The Mountains to Sound Greenway (MTSG) runs right through the small mountain of North Bend, Washington. With the Greenway's boundless trails, novice and expert hikers alike can find the perfect trail for their skill level.
With 1.5 million acres of land spanning from Seattle to Ellensburg, there’s plenty of outdoor fun to explore in the Mountains to Sound Greenway. When the snow starts to fly, it doesn’t mean you have to stay indoors. There are many winter hiking trails that remain relatively snow-free, so bundle up and head out to explore.
Even though you shouldn’t find these North Bend area trails under too much snow, it is always suggested that you carry the 10 essentials, check the forecast, and read recent trip reports before heading out.
Oxbow Loop - Middle Fork Snoqualmie Valley1.9 miles / 60 ft gain
Oxbow Loop Trail is a relatively flat 1.9-mile hike that provides a family-friendly, low-intensity hiking addition within the Middle Fork Snoqualmie River Valley. The trail begins by winding through older forest stands, providing intermittent views of the Middle Fork Snoqualmie River, Oxbow Lake, and the surrounding mountain peaks of the Middle Fork Valley. Learn more about MTSG work on this project.
Garfield Ledges - Middle Fork Snoqualmie Valley2.2 miles roundtrip / 830 ft gain
Found at the end of the Middle Fork road, this short but steep trail reaches a scenic viewpoint in just over a mile, providing a big pay off with minimal effort. With a high point at 1,860 feet above sea level, the trail is usable year-round, providing the Middle Fork road is passable (snow is not removed from the road in the winter). The hike ascends from a large trailhead to a cliff-top viewpoint with an expansive vista down valley to the southwest, including views of Stegosaurus Butte, Preacher Mountain, Grouse Ridge, and Rattlesnake Ledge. Learn more about MTSG work on this project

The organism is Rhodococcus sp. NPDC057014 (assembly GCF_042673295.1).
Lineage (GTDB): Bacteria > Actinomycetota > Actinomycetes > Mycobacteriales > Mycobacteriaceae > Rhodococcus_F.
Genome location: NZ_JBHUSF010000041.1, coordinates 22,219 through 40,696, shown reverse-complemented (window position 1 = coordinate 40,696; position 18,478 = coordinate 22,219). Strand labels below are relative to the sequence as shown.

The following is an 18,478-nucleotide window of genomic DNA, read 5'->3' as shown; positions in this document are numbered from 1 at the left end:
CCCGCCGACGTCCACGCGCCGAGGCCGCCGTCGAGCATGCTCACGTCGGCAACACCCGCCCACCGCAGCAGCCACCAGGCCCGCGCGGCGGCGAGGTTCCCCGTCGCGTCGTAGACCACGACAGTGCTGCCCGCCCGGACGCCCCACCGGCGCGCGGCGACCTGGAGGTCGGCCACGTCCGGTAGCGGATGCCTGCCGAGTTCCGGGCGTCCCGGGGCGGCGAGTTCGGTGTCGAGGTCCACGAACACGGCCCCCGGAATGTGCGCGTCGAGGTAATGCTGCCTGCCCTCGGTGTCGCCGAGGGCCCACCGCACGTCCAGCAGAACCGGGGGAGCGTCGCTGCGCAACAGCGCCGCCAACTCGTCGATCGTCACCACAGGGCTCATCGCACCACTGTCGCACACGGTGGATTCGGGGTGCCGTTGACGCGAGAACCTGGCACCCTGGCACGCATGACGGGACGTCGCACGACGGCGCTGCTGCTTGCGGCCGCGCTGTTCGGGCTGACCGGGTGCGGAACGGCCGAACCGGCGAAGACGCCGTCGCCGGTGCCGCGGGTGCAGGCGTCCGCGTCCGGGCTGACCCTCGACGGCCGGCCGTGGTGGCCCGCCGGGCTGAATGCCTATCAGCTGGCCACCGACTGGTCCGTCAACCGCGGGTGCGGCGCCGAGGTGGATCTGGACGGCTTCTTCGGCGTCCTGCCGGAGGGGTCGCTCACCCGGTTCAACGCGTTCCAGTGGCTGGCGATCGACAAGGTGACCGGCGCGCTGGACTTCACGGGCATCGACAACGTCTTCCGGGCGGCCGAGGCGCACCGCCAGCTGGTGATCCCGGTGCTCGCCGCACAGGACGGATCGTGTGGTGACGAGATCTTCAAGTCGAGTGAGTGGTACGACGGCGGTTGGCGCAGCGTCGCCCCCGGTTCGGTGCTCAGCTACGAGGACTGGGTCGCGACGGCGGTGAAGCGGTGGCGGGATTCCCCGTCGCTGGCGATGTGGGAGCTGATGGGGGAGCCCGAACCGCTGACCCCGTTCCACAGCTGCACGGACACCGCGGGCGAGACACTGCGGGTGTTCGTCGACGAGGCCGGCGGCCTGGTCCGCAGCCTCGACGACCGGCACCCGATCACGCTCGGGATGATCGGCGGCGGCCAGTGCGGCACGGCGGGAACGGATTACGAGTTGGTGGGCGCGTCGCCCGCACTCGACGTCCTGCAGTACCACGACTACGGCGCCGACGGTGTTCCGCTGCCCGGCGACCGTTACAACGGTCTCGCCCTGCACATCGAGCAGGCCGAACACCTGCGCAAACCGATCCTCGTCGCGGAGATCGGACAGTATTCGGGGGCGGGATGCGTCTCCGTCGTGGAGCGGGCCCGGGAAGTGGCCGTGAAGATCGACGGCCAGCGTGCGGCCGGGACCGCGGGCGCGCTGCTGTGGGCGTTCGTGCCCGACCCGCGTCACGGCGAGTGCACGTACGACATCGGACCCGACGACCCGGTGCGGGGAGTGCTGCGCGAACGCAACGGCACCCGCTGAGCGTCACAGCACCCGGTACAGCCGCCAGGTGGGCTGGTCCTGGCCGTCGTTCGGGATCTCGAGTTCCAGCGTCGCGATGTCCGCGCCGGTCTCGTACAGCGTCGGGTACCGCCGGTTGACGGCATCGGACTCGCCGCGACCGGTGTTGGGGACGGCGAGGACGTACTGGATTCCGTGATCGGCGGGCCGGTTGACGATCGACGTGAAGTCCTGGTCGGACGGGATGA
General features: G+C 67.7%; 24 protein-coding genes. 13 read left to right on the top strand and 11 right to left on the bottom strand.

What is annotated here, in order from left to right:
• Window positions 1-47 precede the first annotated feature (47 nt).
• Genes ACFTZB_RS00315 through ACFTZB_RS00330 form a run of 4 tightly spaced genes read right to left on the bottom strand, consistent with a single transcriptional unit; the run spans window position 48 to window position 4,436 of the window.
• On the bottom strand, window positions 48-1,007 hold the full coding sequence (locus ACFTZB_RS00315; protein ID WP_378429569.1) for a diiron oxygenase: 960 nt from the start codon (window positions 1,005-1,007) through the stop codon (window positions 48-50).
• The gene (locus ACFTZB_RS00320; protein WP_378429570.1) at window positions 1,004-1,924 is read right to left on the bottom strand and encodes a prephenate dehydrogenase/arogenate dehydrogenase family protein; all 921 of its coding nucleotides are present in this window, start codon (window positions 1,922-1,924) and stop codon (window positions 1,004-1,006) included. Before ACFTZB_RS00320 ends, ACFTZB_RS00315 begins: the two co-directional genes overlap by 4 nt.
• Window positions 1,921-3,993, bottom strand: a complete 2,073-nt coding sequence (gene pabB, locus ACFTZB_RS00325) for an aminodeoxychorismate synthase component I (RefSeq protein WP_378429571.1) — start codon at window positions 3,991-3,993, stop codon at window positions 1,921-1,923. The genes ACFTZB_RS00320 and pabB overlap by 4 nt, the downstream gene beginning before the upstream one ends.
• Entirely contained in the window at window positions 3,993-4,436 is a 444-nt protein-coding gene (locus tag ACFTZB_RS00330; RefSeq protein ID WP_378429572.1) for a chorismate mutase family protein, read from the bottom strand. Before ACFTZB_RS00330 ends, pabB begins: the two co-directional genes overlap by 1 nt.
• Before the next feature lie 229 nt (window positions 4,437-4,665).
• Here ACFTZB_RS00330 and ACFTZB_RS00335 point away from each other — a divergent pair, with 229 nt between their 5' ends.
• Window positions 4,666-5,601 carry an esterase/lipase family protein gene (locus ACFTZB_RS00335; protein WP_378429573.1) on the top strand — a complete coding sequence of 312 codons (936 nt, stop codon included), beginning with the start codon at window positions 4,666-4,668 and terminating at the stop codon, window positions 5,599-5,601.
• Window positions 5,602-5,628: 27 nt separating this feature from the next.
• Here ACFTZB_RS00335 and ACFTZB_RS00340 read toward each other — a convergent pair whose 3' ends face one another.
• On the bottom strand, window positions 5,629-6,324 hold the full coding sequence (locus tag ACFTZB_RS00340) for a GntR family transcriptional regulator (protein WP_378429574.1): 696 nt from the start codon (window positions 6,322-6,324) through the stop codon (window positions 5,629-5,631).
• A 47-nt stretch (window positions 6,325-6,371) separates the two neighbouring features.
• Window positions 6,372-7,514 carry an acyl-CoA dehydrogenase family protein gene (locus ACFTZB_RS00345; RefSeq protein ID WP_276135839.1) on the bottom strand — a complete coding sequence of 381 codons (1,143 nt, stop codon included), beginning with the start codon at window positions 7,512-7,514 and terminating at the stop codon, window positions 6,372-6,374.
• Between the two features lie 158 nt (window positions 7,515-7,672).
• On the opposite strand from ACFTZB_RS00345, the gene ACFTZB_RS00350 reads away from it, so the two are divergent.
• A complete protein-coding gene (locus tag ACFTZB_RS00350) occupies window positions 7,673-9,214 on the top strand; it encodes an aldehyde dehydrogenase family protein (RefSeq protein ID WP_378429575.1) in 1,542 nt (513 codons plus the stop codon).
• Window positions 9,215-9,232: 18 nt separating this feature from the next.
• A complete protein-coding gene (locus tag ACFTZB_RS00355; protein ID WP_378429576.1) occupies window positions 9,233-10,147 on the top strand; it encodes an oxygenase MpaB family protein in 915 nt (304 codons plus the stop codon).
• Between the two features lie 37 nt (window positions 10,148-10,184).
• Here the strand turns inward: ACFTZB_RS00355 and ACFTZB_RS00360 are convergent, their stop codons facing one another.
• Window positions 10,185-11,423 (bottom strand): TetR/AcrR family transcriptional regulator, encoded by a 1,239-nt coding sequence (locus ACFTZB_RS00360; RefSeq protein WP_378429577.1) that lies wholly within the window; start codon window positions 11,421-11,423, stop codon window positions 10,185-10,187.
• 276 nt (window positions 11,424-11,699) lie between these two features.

Camp Brown - Middle Fork Snoqualmie Valley2.2 miles roundtrip / 830 ft gain
Located approximately eleven miles down the Middle Fork Road, this gently meandering half-mile loop trail, built following Americans with Disabilities Act (ADA) standards, provides scenic views of the congressionally-designated Wild and Scenic Middle Fork Snoqualmie River. Visitors can stroll along the gravel-lined loop trail that is routed through lush forest with frequent sightings of the river surging by and the rock face of Garfield Mountain! Nestled along the riverbank and trail are eleven picnic sites with charcoal grates, which make a perfect spot to enjoy lunch with a view. A short ramp and set of stairs also give visitors access to a gravel bar beside the river. Learn more about MTSG work on this project.
Snoqualmie Valley Trail - Multiple start points in the Snoqualmie Valley31.5 miles total (multiple access points allow for desired hike length)
The Snoqualmie Valley Trail (SVT) is King County’s longest, and perhaps most majestic, regional trail. This soft-surface greenway follows a historic railroad route through the lower and upper Snoqualmie River valleys to the Cascades and provides access to the rural towns of Duvall, Carnation, and Fall City, as well as Snoqualmie and North Bend. Highlights include Snoqualmie River Valley views, river natural areas, the historic 100-foot-high Tokul Trestle, nearby Snoqualmie Falls, and ever-changing views of Mt. Si along the upper valley portion of the trail. Click here for a trail map with more details about parking and stops to experience along the way.
Cedar Butte - North Bend3.5 miles roundtrip / 900 ft gain
Take a short hike up a forested butte near Rattlesnake Lake to reach a beautiful summit with minimal company on the trail compared to other popular hikes in the area. The summit is forested, but there are views out toward the north looking up the Middle Fork of the Snoqualmie River, with Mount Si, Mount Teneriffe, Green Mountain, Russian Butte and Mailbox Peak all visible. (Trail description from WTA.org)